Instead, I would like to propose a proportionally weighted adjusted cohort graduation rate. Over the course of the 4 years, students could potentially be enrolled in KY schools for 36 months. If the students transfer between schools and/or districts during that time frame we could weight the contribution of each student to the school/district’s graduation rate based on the number of months they were enrolled at the location. For example, if student A is enrolled in school 1 for freshman year, school 2 for their sophomore year, school 1 for their junior year, and school 3 for their senior year they would contribute a weight of 0.5 to school 1, and 0.25 to schools 2 and 3 (50% of the time at school 1, and 25% of the time at schools 2 and 3).
This method will yield a more robust metric that is a better indicator of the schools’ performance by adjusting not only for the in/out flow of students in the membership of the cohort but also adjusting by the relative contribution of the respectively schools and districts that are investing the resources and effort to prepare these students.
I agree with Ms. Conley. As a school psychologist with 23 years of experience, I don’t think our current method for assessing students with disabilities reflects actual progress and may have a negative impact on educational decisions. For the 1% of students with the most severe disabilities who participate in alternate assessments, the assessment tasks are very time consuming (since most are completed individually) and don’t seem appropriate for many students. For example, in the area of physical science, students at the high school level complete tasks related to the periodic table. Spending hours per week on such skills does not seem to be a constructive use of time for a student with severe health, communication, motor, vision, and cognitive concerns (i.e., functioning at the 6 month old level, fed via tube, needs daily breathing treatments). When the students are also dependent on adult support for all self-care needs such as feeding and toileting, there is little time left in the student’s day to work on functional and social skills.
Since only 1% of students can qualify for alternate assessments, there are many additional students with cognitive deficits or severe learning disabilities who must take the regular KPREP with no hope of reaching the Proficient level. A student with a Mild Mental Disability might make tremendous progress during a school year, moving from 3rd grade to 4th grade level math skills, but not be able to answer any items correctly on the 8th grade test even when allowed all available accommodations. Students with learning disabilities may demonstrate proficiency on KPREP when given a reader and scribe, but may not make any meaningful progress in their independent reading and writing skills over the course of a school year. Demanding proficiency on traditional end-of-the-year tests for students with disabilities may encourage schools to focus solely on grade level standards (with accommodations) rather than remediating areas of weakness so the student can be more self-sufficient in the future.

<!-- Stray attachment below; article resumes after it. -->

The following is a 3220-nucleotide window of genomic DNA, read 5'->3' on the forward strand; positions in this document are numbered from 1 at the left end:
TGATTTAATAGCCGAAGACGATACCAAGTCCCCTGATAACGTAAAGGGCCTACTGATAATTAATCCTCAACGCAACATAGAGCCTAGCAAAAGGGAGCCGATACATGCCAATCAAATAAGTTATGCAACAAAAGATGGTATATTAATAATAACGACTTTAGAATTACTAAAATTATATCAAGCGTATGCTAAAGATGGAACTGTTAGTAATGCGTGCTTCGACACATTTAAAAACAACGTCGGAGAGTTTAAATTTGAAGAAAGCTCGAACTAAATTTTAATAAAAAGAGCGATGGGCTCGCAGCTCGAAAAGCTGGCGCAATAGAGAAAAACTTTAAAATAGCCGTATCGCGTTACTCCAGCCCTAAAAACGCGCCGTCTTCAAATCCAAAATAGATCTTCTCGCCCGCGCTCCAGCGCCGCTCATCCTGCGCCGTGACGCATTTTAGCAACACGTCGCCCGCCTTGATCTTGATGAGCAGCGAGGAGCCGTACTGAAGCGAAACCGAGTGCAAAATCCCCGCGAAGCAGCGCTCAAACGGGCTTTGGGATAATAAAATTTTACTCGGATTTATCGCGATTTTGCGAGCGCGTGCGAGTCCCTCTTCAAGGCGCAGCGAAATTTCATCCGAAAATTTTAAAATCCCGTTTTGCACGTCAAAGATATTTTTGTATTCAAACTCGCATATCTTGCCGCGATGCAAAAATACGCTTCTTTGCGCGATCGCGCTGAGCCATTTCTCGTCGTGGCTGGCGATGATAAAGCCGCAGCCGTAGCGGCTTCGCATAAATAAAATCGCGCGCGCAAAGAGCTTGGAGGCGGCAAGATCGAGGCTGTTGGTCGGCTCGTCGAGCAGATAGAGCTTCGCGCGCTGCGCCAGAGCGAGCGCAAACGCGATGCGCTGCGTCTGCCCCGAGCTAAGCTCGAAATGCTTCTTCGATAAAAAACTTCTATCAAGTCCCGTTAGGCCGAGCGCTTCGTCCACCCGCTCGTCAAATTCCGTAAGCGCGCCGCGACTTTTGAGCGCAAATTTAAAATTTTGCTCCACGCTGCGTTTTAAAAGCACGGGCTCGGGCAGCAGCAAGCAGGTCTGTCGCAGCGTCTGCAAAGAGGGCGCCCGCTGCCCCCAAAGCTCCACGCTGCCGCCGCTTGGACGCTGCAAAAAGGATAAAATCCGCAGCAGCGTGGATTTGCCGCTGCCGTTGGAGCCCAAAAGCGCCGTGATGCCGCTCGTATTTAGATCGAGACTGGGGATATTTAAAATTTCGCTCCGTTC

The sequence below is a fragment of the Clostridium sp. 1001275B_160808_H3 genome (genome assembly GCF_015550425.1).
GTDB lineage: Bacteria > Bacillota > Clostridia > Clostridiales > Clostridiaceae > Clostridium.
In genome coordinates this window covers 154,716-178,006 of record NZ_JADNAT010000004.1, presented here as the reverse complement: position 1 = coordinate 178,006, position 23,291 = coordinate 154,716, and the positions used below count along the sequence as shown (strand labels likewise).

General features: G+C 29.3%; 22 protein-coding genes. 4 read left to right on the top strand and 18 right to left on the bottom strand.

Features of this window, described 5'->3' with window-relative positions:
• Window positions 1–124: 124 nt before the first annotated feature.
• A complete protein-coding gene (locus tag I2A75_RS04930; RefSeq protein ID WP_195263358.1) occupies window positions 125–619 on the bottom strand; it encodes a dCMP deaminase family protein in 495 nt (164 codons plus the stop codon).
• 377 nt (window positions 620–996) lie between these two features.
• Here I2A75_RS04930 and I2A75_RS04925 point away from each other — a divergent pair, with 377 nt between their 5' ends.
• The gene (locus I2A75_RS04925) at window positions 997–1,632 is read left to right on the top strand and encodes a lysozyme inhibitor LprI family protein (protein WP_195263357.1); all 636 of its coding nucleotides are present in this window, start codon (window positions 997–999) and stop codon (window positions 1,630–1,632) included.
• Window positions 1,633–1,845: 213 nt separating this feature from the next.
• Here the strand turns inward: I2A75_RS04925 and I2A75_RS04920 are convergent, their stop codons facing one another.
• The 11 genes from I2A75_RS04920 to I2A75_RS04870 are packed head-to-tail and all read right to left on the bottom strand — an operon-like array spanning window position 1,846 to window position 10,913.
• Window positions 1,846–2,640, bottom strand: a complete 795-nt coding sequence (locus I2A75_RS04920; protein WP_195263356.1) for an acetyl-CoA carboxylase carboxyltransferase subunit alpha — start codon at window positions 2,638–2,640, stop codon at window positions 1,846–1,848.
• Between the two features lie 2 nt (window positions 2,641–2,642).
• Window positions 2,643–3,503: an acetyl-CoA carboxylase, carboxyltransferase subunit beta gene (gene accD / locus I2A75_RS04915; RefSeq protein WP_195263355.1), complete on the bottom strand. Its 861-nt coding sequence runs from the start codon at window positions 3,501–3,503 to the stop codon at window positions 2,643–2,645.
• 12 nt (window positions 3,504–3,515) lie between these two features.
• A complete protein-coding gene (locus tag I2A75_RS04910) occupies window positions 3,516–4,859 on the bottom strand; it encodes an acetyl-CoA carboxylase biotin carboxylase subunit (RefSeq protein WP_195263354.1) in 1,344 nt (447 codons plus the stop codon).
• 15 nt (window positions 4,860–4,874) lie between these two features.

A better way might be for students with cognitive or academic deficits to take reading, math, and writing tests with items ranging from infancy (for the most severely disabled) to the high school level. Readers, scribes, and calculators would not be allowed unless the student had vision or motor problems. Students would take the test each year to determine if progress is made. If the student makes enough progress to approach grade level standards, he or she could resume taking the traditional test.
Thank you for your comments, Ms. Dunham and Ms. Garris. We will make sure all of our readers’ comments are added to the feedback Commissioner Pruitt receives at his series of Town Hall meetings.
As a quick correction, the 1% rule defined in the federal legislation does not place a restriction on the number of students who are assessed using an alternate assessment. It restricts the proportion of students allowed to be counted as proficient for federal accountability purposes. So, if your district had 2% of its students taking the alternate assessment and all 2% scored high enough to be classified as proficient/distinguished, only half of those scores would be allowed to count as proficient. There are many different models for how state’s handle these particular cases.